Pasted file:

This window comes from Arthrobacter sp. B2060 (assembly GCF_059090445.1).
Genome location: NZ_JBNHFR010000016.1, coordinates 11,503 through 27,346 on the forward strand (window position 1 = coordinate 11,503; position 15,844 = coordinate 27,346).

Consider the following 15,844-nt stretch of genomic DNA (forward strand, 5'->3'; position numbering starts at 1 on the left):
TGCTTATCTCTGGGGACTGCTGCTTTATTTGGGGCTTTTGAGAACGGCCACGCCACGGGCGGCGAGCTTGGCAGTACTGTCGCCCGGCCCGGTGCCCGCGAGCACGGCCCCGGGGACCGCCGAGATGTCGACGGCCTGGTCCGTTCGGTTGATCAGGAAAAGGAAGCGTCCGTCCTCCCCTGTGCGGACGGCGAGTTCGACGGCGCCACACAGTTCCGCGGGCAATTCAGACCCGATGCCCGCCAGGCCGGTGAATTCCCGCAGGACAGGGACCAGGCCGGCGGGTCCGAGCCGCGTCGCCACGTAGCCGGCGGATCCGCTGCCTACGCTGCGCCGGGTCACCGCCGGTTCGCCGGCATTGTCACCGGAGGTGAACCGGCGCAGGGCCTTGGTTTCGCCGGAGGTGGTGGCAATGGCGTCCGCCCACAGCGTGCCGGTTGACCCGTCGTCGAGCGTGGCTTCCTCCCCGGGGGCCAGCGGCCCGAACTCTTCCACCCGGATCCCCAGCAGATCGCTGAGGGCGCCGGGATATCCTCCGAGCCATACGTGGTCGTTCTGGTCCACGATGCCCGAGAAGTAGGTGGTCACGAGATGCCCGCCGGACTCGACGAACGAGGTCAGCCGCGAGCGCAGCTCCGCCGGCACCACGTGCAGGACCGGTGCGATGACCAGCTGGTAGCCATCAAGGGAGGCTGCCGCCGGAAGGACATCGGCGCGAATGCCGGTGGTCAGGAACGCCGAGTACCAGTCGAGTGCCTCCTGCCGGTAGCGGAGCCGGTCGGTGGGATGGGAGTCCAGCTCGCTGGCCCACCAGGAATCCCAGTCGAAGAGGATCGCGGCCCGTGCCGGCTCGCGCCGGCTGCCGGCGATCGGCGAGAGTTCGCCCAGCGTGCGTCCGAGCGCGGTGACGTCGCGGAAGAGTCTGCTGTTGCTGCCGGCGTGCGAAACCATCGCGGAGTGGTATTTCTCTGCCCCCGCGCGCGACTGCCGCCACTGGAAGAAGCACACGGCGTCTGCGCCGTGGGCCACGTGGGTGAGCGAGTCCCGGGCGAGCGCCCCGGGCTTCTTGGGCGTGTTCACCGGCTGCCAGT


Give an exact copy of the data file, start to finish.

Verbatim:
This window comes from Arthrobacter sp. B2060 (assembly GCF_059090445.1).
Genome location: NZ_JBNHFR010000016.1, coordinates 11,503 through 27,346 on the forward strand (window position 1 = coordinate 11,503; position 15,844 = coordinate 27,346).

Consider the following 15,844-nt stretch of genomic DNA (forward strand, 5'->3'; position numbering starts at 1 on the left):
TGCTTATCTCTGGGGACTGCTGCTTTATTTGGGGCTTTTGAGAACGGCCACGCCACGGGCGGCGAGCTTGGCAGTACTGTCGCCCGGCCCGGTGCCCGCGAGCACGGCCCCGGGGACCGCCGAGATGTCGACGGCCTGGTCCGTTCGGTTGATCAGGAAAAGGAAGCGTCCGTCCTCCCCTGTGCGGACGGCGAGTTCGACGGCGCCACACAGTTCCGCGGGCAATTCAGACCCGATGCCCGCCAGGCCGGTGAATTCCCGCAGGACAGGGACCAGGCCGGCGGGTCCGAGCCGCGTCGCCACGTAGCCGGCGGATCCGCTGCCTACGCTGCGCCGGGTCACCGCCGGTTCGCCGGCATTGTCACCGGAGGTGAACCGGCGCAGGGCCTTGGTTTCGCCGGAGGTGGTGGCAATGGCGTCCGCCCACAGCGTGCCGGTTGACCCGTCGTCGAGCGTGGCTTCCTCCCCGGGGGCCAGCGGCCCGAACTCTTCCACCCGGATCCCCAGCAGATCGCTGAGGGCGCCGGGATATCCTCCGAGCCATACGTGGTCGTTCTGGTCCACGATGCCCGAGAAGTAGGTGGTCACGAGATGCCCGCCGGACTCGACGAACGAGGTCAGCCGCGAGCGCAGCTCCGCCGGCACCACGTGCAGGACCGGTGCGATGACCAGCTGGTAGCCATCAAGGGAGGCTGCCGCCGGAAGGACATCGGCGCGAATGCCGGTGGTCAGGAACGCCGAGTACCAGTCGAGTGCCTCCTGCCGGTAGCGGAGCCGGTCGGTGGGATGGGAGTCCAGCTCGCTGGCCCACCAGGAATCCCAGTCGAAGAGGATCGCGGCCCGTGCCGGCTCGCGCCGGCTGCCGGCGATCGGCGAGAGTTCGCCCAGCGTGCGTCCGAGCGCGGTGACGTCGCGGAAGAGTCTGCTGTTGCTGCCGGCGTGCGAAACCATCGCGGAGTGGTATTTCTCTGCCCCCGCGCGCGACTGCCGCCACTGGAAGAAGCACACGGCGTCTGCGCCGTGGGCCACGTGGGTGAGCGAGTCCCGGGCGAGCGCCCCGGGCTTCTTGGGCGTGTTCACCGGCTGCCAGT